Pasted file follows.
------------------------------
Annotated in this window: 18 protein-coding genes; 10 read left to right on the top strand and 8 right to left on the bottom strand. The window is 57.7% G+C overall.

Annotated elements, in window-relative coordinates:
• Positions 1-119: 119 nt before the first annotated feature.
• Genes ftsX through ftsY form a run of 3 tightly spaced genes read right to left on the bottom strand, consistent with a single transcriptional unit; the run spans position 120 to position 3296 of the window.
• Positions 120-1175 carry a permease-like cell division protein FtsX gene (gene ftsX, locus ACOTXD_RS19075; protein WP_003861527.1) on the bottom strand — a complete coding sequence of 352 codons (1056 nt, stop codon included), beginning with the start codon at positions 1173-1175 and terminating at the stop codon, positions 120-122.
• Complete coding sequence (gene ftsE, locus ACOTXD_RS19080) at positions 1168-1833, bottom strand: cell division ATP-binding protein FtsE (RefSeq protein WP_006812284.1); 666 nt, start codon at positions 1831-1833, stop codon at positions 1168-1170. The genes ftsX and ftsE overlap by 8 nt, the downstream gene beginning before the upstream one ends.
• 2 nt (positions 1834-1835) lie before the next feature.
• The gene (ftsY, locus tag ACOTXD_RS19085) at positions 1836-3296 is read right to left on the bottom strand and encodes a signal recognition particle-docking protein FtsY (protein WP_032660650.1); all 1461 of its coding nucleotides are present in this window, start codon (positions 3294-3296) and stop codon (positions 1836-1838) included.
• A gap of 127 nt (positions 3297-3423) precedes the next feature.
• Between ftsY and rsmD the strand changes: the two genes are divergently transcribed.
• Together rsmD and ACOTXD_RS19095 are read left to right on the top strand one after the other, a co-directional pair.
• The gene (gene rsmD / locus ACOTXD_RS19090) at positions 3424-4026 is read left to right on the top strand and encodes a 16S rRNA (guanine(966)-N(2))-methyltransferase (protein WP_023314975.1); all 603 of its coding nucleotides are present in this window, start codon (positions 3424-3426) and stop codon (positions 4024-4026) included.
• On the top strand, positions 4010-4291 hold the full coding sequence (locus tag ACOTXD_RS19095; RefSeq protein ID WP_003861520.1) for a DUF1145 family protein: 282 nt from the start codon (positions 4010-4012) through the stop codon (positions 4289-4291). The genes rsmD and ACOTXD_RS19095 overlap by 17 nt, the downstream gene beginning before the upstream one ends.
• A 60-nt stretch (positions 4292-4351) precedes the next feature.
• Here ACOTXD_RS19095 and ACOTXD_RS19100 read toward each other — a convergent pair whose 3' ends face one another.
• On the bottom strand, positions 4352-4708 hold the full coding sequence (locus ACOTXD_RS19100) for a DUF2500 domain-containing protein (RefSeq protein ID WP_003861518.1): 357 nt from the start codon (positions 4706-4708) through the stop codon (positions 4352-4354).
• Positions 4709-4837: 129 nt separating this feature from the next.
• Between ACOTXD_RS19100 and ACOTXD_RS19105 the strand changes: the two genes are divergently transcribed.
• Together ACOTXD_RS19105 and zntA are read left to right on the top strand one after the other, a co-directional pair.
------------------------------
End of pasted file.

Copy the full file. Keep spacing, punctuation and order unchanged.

Annotated in this window: 18 protein-coding genes; 10 read left to right on the top strand and 8 right to left on the bottom strand. The window is 57.7% G+C overall.

Annotated elements, in window-relative coordinates:
• Positions 1-119: 119 nt before the first annotated feature.
• Genes ftsX through ftsY form a run of 3 tightly spaced genes read right to left on the bottom strand, consistent with a single transcriptional unit; the run spans position 120 to position 3296 of the window.
• Positions 120-1175 carry a permease-like cell division protein FtsX gene (gene ftsX, locus ACOTXD_RS19075; protein WP_003861527.1) on the bottom strand — a complete coding sequence of 352 codons (1056 nt, stop codon included), beginning with the start codon at positions 1173-1175 and terminating at the stop codon, positions 120-122.
• Complete coding sequence (gene ftsE, locus ACOTXD_RS19080) at positions 1168-1833, bottom strand: cell division ATP-binding protein FtsE (RefSeq protein WP_006812284.1); 666 nt, start codon at positions 1831-1833, stop codon at positions 1168-1170. The genes ftsX and ftsE overlap by 8 nt, the downstream gene beginning before the upstream one ends.
• 2 nt (positions 1834-1835) lie before the next feature.
• The gene (ftsY, locus tag ACOTXD_RS19085) at positions 1836-3296 is read right to left on the bottom strand and encodes a signal recognition particle-docking protein FtsY (protein WP_032660650.1); all 1461 of its coding nucleotides are present in this window, start codon (positions 3294-3296) and stop codon (positions 1836-1838) included.
• A gap of 127 nt (positions 3297-3423) precedes the next feature.
• Between ftsY and rsmD the strand changes: the two genes are divergently transcribed.
• Together rsmD and ACOTXD_RS19095 are read left to right on the top strand one after the other, a co-directional pair.
• The gene (gene rsmD / locus ACOTXD_RS19090) at positions 3424-4026 is read left to right on the top strand and encodes a 16S rRNA (guanine(966)-N(2))-methyltransferase (protein WP_023314975.1); all 603 of its coding nucleotides are present in this window, start codon (positions 3424-3426) and stop codon (positions 4024-4026) included.
• On the top strand, positions 4010-4291 hold the full coding sequence (locus tag ACOTXD_RS19095; RefSeq protein ID WP_003861520.1) for a DUF1145 family protein: 282 nt from the start codon (positions 4010-4012) through the stop codon (positions 4289-4291). The genes rsmD and ACOTXD_RS19095 overlap by 17 nt, the downstream gene beginning before the upstream one ends.
• A 60-nt stretch (positions 4292-4351) precedes the next feature.
• Here ACOTXD_RS19095 and ACOTXD_RS19100 read toward each other — a convergent pair whose 3' ends face one another.
• On the bottom strand, positions 4352-4708 hold the full coding sequence (locus ACOTXD_RS19100) for a DUF2500 domain-containing protein (RefSeq protein ID WP_003861518.1): 357 nt from the start codon (positions 4706-4708) through the stop codon (positions 4352-4354).
• Positions 4709-4837: 129 nt separating this feature from the next.
• Between ACOTXD_RS19100 and ACOTXD_RS19105 the strand changes: the two genes are divergently transcribed.
• Together ACOTXD_RS19105 and zntA are read left to right on the top strand one after the other, a co-directional pair.